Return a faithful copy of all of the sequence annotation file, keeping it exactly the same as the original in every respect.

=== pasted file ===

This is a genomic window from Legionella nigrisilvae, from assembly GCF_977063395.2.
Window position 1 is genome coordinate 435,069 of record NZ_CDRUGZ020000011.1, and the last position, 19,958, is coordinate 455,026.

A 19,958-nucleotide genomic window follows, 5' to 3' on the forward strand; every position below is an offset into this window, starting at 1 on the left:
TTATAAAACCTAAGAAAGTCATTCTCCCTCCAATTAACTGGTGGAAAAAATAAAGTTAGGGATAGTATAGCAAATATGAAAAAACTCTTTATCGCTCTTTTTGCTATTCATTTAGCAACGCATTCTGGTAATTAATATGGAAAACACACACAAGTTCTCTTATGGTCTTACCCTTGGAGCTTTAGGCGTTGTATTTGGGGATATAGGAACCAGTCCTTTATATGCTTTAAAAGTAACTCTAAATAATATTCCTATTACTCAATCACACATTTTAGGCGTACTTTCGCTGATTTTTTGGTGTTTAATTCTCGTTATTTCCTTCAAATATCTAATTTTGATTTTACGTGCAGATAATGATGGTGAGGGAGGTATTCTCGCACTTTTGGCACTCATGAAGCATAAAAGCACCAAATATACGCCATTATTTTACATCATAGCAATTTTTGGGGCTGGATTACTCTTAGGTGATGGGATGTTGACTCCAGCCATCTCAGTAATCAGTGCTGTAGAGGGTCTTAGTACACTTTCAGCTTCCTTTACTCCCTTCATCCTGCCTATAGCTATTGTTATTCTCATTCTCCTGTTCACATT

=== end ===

This is a genomic window from Legionella nigrisilvae, from assembly GCF_977063395.2.
Window position 1 is genome coordinate 435,069 of record NZ_CDRUGZ020000011.1, and the last position, 19,958, is coordinate 455,026.

A 19,958-nucleotide genomic window follows, 5' to 3' on the forward strand; every position below is an offset into this window, starting at 1 on the left:
TTATAAAACCTAAGAAAGTCATTCTCCCTCCAATTAACTGGTGGAAAAAATAAAGTTAGGGATAGTATAGCAAATATGAAAAAACTCTTTATCGCTCTTTTTGCTATTCATTTAGCAACGCATTCTGGTAATTAATATGGAAAACACACACAAGTTCTCTTATGGTCTTACCCTTGGAGCTTTAGGCGTTGTATTTGGGGATATAGGAACCAGTCCTTTATATGCTTTAAAAGTAACTCTAAATAATATTCCTATTACTCAATCACACATTTTAGGCGTACTTTCGCTGATTTTTTGGTGTTTAATTCTCGTTATTTCCTTCAAATATCTAATTTTGATTTTACGTGCAGATAATGATGGTGAGGGAGGTATTCTCGCACTTTTGGCACTCATGAAGCATAAAAGCACCAAATATACGCCATTATTTTACATCATAGCAATTTTTGGGGCTGGATTACTCTTAGGTGATGGGATGTTGACTCCAGCCATCTCAGTAATCAGTGCTGTAGAGGGTCTTAGTACACTTTCAGCTTCCTTTACTCCCTTCATCCTGCCTATAGCTATTGTTATTCTCATTCTCCTGTTCACATT